Buying Land in Maine for Cabin Vacation Rental

19 Replies

Hello everyone,

I am currently looking at buying land in Maine (near Bangor) to use not only as a personal vacation spot (to get out of NYC for once), but also as a vacation rental for when I build on the land. I was wondering if anyone has any experience with buying land, building an off-grid (or even on-grid) cabin and renting it out as a vacation spot on AirBnB and/or Vrbo, using a property manager to manage the space, etc. My wife and I have been wanting to rent a cabin for a while now and they always seem booked, even listings that are only a safari tent and a hammock are booked months in advanced, so it seems like a good idea. However, I naturally want as much information as possible when it comes to these things.

What are some things I need to consider? Ideally, this would be a place to disconnect from the world. A digital or tech detox spot if you will. Enjoy the outdoors, live rustically for a while, hunt/fish/hike/bike, etc. What do I need to know to give this a good chance of succeeding? What would be some things to include as a vacation rental? A couple of canoe's for the lake? Some mountain/dirt bicycles? Transportation from the airport? Or am I overthinking? At the very least, this would be for our personal use, but we would like to turn it into a cash flowing property when we are not using it (which would be most of the time I would imagine).

Thanks

Forget about extra amenities to include, you're getting waaay ahead of yourself.

Questions: 1) Are you going to pull permits? 2) Have you priced out well/septic/solar? 3) Priced out building costs? 4) Done a ROI to see if this is even worth doing financially? 5) Who is going to clean this after guests leave? 6) Or check on it for damage?

Yeah, 5 & 6 were always something I thought about. How do remote landlords and vacation owners deal with this? I was thinking a property manager/concierge would coordinate a cleaning service and keep track of these things. Certainly something to negotiate and talk about.

I am new to all of this and I am not familiar with regulations in Maine, but I do not think I will need to pull permits. Ideally, building would be done with the trees in the area if they are big enough. This would start out as a personal project for my wife and I, which we can turn into something cash flowing later. The idea of chopping down my own trees to build my own cabin is appealing. Push come to shove, we have priced out some cabin kits as well as some other options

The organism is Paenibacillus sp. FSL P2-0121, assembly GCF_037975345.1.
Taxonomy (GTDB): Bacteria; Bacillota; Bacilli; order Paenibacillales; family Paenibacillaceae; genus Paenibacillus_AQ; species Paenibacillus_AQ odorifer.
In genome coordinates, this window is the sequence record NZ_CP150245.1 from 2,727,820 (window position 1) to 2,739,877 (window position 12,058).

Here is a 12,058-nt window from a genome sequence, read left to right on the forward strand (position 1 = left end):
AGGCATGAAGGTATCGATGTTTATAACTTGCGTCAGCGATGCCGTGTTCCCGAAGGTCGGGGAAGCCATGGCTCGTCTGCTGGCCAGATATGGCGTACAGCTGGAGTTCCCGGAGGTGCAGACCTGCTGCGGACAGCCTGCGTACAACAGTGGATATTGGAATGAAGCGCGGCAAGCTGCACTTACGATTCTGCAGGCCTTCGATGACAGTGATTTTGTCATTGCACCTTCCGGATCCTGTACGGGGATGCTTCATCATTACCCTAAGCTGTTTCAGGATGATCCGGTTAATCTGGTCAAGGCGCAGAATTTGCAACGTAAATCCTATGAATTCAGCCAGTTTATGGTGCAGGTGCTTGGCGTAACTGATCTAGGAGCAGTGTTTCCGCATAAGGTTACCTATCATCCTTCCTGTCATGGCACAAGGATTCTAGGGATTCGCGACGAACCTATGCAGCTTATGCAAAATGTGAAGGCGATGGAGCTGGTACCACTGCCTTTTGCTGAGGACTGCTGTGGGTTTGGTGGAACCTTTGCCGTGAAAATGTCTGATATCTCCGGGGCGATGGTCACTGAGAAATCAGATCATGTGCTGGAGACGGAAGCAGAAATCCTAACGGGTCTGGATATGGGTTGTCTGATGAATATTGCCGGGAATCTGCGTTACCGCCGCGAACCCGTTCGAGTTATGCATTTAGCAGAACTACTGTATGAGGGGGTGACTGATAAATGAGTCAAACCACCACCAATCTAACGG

Debating on septic vs. composting. I do not mind composting for us. Once we get into the vacation rental side of things, we would put in the septic system. That part of the cost is not a problem for me personally. Solar is also a maybe. Really going for the off-grid idea so I (and others) can unplug.

Based on what I have looked into, similar lots that sell with some sort of livable structure sell for nearly 6-8x the raw land value. Been looking for months (almost a year) and within a day or two of listing these kind of listings go under contract. Too many times I saw something I wanted to buy that was listed as "new" that was already sold. So I am not too worried about reselling it if I need to for any major reason (though I certainly plan on holding).

Thanks for the input.

That would be ideal if the trees in the area allow for it. Skinny little birch trees won't cut it. I have built some things, nothing as big as a house, but I have. So has my wife. We've both done some woodworking. My job is also hands on so I am also building things and equipment. It's a huge undertaking to build from raw materials, but its a project I would like to tackle.

@Gregory Mizzi Living in northern New Hampshire there are plenty of places around here that you can get “off grid” but still be close enough to civilization to get people to go clean your house and maintain your property between visitors.

I’d personally recommend buying a property close enough to a town with some stores, restaurants, and services so you will attract a wider variety of tourists to support your vacation rental.

My town has 2200 people and has 4 restaurants, a little store, two gas stations, some shops, 2 golf courses, a summer theater that has movies and sometimes live entertainment and plenty of backroads where you can buy 5-10 acre parcels you’d rarely see other people and could build a cabin and have solar.

Or about 10 minutes away is another town with no amenities that you can get from 2-30 acres of land, maybe more, that’s still close to services, a 10 minute drive to a different town with a full grocery store and many restaurants, a reservoir for boating and swimming, and all of these places are very close to a national forest.

After owning 2 bed and breakfasts for 24 years I think the key to draw a large market to your property is a wide variety of attractions and not just being set on one thing like being unplugged in the wilderness. Yes, there’s a call for some of being unplugged but I think people still want their amenities too.

Hello! I'm originally from Maine but lived many years in NYC before moving back home. We have a cabin on Little Sebago that we use personally and rent out a few weeks in the summer and then we rent it out on a longer term basis from October to May. There are a lot of small cleaning businesses that would help you clean it out and prepare for the next renters at an affordable rate.